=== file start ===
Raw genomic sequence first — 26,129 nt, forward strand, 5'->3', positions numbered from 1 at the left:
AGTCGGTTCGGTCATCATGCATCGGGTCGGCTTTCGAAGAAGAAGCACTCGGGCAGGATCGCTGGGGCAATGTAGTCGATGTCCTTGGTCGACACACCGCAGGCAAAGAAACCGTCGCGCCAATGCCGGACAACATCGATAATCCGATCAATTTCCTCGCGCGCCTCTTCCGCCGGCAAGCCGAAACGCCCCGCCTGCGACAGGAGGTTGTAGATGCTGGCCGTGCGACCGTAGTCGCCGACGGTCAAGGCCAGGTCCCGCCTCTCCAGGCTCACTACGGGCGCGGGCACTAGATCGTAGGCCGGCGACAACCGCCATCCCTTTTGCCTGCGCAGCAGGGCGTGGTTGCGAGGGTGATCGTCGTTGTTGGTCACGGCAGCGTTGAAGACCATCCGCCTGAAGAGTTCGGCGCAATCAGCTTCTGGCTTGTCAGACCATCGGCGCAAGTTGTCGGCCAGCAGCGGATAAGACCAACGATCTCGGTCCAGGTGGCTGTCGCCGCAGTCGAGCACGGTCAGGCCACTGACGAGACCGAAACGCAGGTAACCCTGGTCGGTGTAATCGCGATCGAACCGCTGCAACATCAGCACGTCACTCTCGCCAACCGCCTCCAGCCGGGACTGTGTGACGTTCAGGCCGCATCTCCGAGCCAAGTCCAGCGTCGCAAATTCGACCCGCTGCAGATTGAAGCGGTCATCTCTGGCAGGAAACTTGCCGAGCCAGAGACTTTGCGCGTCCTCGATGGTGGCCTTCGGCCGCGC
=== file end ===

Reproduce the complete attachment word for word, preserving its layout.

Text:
Raw genomic sequence first — 26,129 nt, forward strand, 5'->3', positions numbered from 1 at the left:
AGTCGGTTCGGTCATCATGCATCGGGTCGGCTTTCGAAGAAGAAGCACTCGGGCAGGATCGCTGGGGCAATGTAGTCGATGTCCTTGGTCGACACACCGCAGGCAAAGAAACCGTCGCGCCAATGCCGGACAACATCGATAATCCGATCAATTTCCTCGCGCGCCTCTTCCGCCGGCAAGCCGAAACGCCCCGCCTGCGACAGGAGGTTGTAGATGCTGGCCGTGCGACCGTAGTCGCCGACGGTCAAGGCCAGGTCCCGCCTCTCCAGGCTCACTACGGGCGCGGGCACTAGATCGTAGGCCGGCGACAACCGCCATCCCTTTTGCCTGCGCAGCAGGGCGTGGTTGCGAGGGTGATCGTCGTTGTTGGTCACGGCAGCGTTGAAGACCATCCGCCTGAAGAGTTCGGCGCAATCAGCTTCTGGCTTGTCAGACCATCGGCGCAAGTTGTCGGCCAGCAGCGGATAAGACCAACGATCTCGGTCCAGGTGGCTGTCGCCGCAGTCGAGCACGGTCAGGCCACTGACGAGACCGAAACGCAGGTAACCCTGGTCGGTGTAATCGCGATCGAACCGCTGCAACATCAGCACGTCACTCTCGCCAACCGCCTCCAGCCGGGACTGTGTGACGTTCAGGCCGCATCTCCGAGCCAAGTCCAGCGTCGCAAATTCGACCCGCTGCAGATTGAAGCGGTCATCTCTGGCAGGAAACTTGCCGAGCCAGAGACTTTGCGCGTCCTCGATGGTGGCCTTCGGCCGCGC